Paul Raw Vote Improvement: +120%

New Hampshire:
2008: 18,308 (7.9%) .... 2012: 56,848 (22.9)%
Turnout: + 5.8%  
Paul Raw Vote Improvement: +211%

South Carolina:
2008: 16,155 (3.62%) .... 2012: 78,000 (13%)
Turnout: +34.72%  
Paul Raw Vote Improvement: +383%

2008: 62,887 (3.23%) .... 2012: 117,032 (7%)  
Turnout: -15%  
Paul Raw Vote Improvement: +86%

2008: 6,087 (13.73%) .... 2012: 6,175 (19%)
Turnout: -26%   
Paul Raw Vote Improvement: +1%

2008: 5,910 (8.42%) .... 2012: 7,759 (11.7%) 
Turnout: -7%
Paul Raw Vote Improvement: +31%

2008: 26,464 (4.50%) .... 2012: 30,641 (11.3%) 
Turnout: -57%   
Paul Raw Vote Improvement: +16%

2008: 9,852 (15.68%) .... 2012: 13,228 (27.0%)
Turnout: -24%   
Paul Raw Vote Improvement: +34%

Those might not be staggering numbers of support, but they are signs of astonishing growth. Unfortunately, they belong to a movement that unacceptable to the American mainstream. It's a spectacular liability waiting to explode in the GOP's face. The ability of Mitt Romney to effectively compete against Barack Obama should be a mere secondary concern to expansion of the party's lunatic wing.

Wednesday, February 8, 2012

The Effortlessness of being Mitt Romney

He really just makes it so easy on his opponents, doesn't he?
This could very well be the caption:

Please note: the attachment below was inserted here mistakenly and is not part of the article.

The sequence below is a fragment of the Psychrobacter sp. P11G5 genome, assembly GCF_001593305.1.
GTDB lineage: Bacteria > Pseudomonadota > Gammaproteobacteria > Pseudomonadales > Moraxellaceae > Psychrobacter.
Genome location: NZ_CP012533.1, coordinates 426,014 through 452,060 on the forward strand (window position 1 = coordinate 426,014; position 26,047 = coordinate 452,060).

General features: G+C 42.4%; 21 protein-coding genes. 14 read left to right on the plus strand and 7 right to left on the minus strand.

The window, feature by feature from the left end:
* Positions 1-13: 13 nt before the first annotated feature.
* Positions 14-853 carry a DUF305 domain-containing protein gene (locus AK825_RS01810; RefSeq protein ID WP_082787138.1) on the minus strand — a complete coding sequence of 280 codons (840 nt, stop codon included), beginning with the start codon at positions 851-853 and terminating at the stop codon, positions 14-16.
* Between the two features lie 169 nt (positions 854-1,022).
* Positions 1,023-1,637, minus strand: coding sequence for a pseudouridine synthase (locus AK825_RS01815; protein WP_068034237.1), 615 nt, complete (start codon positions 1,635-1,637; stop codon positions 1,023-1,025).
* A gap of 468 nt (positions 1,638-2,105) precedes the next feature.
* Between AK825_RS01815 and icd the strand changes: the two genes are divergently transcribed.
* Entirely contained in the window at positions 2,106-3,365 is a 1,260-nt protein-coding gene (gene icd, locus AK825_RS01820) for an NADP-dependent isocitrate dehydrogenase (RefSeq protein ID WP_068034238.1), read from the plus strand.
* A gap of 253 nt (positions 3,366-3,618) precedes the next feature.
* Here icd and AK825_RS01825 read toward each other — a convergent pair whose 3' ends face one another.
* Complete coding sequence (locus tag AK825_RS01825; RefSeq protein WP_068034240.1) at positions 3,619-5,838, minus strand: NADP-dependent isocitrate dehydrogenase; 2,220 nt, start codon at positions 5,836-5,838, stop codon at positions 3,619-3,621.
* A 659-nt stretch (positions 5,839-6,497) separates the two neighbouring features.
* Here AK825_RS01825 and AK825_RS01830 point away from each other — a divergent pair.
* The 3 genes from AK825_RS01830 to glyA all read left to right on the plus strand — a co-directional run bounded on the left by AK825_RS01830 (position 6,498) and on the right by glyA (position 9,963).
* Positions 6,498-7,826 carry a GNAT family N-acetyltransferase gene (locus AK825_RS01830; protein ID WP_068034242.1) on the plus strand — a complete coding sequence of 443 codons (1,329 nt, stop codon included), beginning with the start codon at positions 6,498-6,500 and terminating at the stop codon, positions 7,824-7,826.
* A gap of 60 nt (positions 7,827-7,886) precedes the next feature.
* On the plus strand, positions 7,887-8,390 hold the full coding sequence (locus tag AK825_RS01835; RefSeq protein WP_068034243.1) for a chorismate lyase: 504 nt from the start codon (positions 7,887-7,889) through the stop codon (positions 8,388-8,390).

Never mind that some of these events are taken out of context or distorted beyond recognition. Romney’s an easy figure for mockery, simple to tag as an out-of-touch rich guy – a caricature even simpler to sketch than the one Republicans made of John Kerry in 2004, and in 2012, potentially even more devastating.

At a time when Democrats are prepared to stoke a little class resentment, they may well be able to pigeonhole the odds-on favorite for the Republican nomination into the narrative President Barack Obama laid out in his State of the Union address: the rich versus rest of us.

And the reality is, Romney himself is helping them do it.
More here.

Thursday, February 2, 2012

How to Implode Your Brand in 24 Hours

You have to hand to the Susan G. Komen folks--they certainly know piss away a reputation in an incredibly efficient manner. For the life of me, I can't understand why they've adopted this new ideology-based strategy. Normally I would give an organization the benefit of the doubt and figure that they ran the numbers and believed this to be the best strategy, but the unspeakably shoddy way they've handled the PR for the decision makes that impossible to believe. I honestly don't know how it walks away from this fiasco without the resignations of the people behind the policy change and tougher institutional controls that prevent ideology from trumping the core mission of providing for women's health. Charities live and die by their reputations and right now SGK's is imploding.

But this isn't going to stop with Komen. Like most other successful charities, SGK has dozens of prominent corporate sponsors, like:

3M, American Airlines, Bank of America, Bic, Caribou Coffee, Caterpiller, Crayola, the Dallas Cowboys, Energizer, Evite, Ford Motors, Forever 21, Guess, Hewlett-Packard, LPGA, Lowe's, Major League Baseball, The Preakness Stakes, Merck, Microsoft, New Balance, Old Navy, Oracle, Pepperidge Farms, REMAX, Samsung, SELF Magazine, Stanley Black & Decker, Walgreen's, Yoplait.

Those are some huge brand names and all of them are about to be inundated with a deluge of requests to end their sponsorships or face a boycott. Some will do so before they receive the first angry email. Komen is handling this so poorly that it's brand is going to start to weigh others down with it.